Michael Flaherty's campaign is a little hot and bothered about a change in poll locations in South Boston. Here's what's going on.
One of the biggest polling places in the city is at St. Brigid Parish in South Boston -- in fact, given the Michael Flaherty mayoral candidacy, it likely would have been number one in votes cast in the upcoming September preliminary election. Three precincts vote in the same place -- which is actually not St. Brigid, even though everyone you talk to about this refers to it as the St. Brigid polling place, which is very Southie. (Do New Bostonians living in Southie know that they're supposed to refer to places by parish?) In 2004, the city determined that St. Brigid itself does not meet standards for handicap accessibility, so they moved the polling place to close-by St. Matthew the Redeemer (Episcopal), basically across the street.
This is Flaherty country. (In fact, I have been told that his mother serves as a poll worker there.) Here's a little data for you: in the 2005 general election, 1648 people cast ballots in those three precincts; 790 of them voted for Tom Menino for mayor, while 1355 cast a vote for Flaherty for at-large city council -- and just 365 gave Sam Yoon one of their at-large votes. In the 2007 final, Flaherty beat Yoon 832-196 on 988 ballots cast there.
Just in the past few days, the Boston Elections Department informed city candidates that Matthew the Redeemer will be unable to serve as a polling place, so the Department will be finding a new site -- or sites -- for those precincts to vote.
Geraldine Cuddyer, the city's election commissioner, had a little walkaround meeting with representatives of the Menino, Flaherty, and Yoon campaigns this morning, to discuss options. (Cuddyer tells me that she tried to contact McCrea, but he has been out of the country due to a death in the family.) Apparently there are a couple of different possibilities under consideration. The election board hopes to make a final decision by the end of next week, after which it will begin notifying residents through a variety of outreach methods.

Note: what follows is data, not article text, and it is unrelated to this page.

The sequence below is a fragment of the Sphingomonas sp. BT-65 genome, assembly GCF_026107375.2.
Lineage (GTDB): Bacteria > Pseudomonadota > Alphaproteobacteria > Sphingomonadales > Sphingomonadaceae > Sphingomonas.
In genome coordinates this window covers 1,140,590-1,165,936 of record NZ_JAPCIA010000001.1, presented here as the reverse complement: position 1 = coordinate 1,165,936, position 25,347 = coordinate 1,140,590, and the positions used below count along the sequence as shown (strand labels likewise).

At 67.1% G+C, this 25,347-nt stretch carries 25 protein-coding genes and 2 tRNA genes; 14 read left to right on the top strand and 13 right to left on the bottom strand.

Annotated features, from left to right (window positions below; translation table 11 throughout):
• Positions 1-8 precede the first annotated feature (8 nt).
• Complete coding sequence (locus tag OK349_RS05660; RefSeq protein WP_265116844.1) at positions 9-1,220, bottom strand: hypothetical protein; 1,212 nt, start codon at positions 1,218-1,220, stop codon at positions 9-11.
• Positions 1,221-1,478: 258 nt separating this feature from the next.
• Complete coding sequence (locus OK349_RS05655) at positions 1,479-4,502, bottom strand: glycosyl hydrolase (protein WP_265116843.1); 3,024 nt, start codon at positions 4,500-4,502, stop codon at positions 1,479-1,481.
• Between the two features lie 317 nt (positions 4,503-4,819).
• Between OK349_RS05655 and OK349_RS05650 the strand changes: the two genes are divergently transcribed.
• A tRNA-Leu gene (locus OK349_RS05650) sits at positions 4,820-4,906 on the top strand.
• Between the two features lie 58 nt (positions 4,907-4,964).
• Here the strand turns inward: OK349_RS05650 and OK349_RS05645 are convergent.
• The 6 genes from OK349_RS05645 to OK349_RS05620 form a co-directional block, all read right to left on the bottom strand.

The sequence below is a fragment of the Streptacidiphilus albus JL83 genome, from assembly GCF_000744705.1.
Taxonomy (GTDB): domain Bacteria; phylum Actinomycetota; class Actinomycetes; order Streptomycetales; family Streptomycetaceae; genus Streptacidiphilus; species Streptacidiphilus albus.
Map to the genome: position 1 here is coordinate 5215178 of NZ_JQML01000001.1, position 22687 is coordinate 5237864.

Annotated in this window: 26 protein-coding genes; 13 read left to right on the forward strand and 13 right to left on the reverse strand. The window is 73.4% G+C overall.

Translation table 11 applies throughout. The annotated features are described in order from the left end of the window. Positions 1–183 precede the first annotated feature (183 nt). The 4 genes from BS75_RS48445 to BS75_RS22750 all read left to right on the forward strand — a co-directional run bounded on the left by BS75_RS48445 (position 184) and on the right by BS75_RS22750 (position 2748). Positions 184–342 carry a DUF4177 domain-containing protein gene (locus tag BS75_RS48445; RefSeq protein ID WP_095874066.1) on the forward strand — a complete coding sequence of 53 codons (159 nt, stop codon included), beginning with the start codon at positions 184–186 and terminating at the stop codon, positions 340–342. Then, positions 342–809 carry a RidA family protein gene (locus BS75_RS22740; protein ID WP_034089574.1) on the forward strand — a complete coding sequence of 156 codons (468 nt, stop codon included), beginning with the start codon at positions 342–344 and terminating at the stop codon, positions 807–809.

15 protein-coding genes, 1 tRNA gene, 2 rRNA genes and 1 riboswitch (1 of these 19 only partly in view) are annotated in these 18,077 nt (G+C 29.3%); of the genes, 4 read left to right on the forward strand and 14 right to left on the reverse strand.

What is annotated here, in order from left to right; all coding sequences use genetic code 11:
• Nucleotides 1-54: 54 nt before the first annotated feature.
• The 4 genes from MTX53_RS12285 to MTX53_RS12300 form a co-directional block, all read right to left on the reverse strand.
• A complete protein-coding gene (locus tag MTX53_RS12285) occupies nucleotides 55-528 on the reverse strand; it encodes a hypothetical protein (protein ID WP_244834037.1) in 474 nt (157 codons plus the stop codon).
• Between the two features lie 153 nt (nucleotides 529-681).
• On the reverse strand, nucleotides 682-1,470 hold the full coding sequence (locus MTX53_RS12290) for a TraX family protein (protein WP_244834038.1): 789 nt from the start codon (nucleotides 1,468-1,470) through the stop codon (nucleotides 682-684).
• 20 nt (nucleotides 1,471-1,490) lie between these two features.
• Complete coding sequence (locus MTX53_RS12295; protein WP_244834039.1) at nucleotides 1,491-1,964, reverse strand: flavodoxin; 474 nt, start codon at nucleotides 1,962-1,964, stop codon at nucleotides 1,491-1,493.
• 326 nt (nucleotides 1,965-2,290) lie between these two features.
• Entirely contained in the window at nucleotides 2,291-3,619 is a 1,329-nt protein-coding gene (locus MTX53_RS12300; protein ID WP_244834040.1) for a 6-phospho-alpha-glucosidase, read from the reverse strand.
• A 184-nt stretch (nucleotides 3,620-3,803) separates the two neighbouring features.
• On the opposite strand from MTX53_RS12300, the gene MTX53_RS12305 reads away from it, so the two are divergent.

The Flaherty folks, as you might imagine, are worried that the change will depress turnout in these key precincts. It's one thing for people to show up at St. Brigid and be told to cross the street to the new location; it's quite another if people show up and find out they have to drive somewhere (especially given the realities of parking). Also, depending on which solution they end up with, it could change at least one other precinct polling place in a domino effect. The Flaherty campaign thinks there is too little time left before the prelim to be making this change. Cuddyer says nonsense, we do this kind of thing all the time, we know what we're doing.
Of course, there are a lot of folks around this city who don't think that the election department knows what it's doing, and they've had some good reason for their suspicions in the past. A lot of folks also tend to think that Mayor Menino and his people deliberately use the department to screw around with turnout. (It's also worth noting that in last year's state primary, some polling places were moved late in black neighborhoods, prompting outrage from Dianne Wilkerson's campaign -- but Menino was backing Wilkerson in that race.)
In this case, there is some mumbling that this should have been dealt with much sooner. Cuddyer acknowledges that the department has known about the closing of Matthew the Redeemer since November. However, she says that they still thought they could use the facility. She says it was only at the beginning of this month that the department learned that the building had been "mothballed" -- ie, heating and water shut off, etc. -- and would not be usable as a polling place. [Clarification: My wording erroneously gives the impression that the department ignored the situation until this month. In fact, Cuddyer tells me that the department has been working on potential alternative plans since earlier this year, even before learning that the building was definitely unusable, and notified campaigns, including Flaherty's, as early as May of the possible need to change the polling location.]
Anyway, that's where it stands at the moment. I report, you decide, as they say -- so what are your thoughts?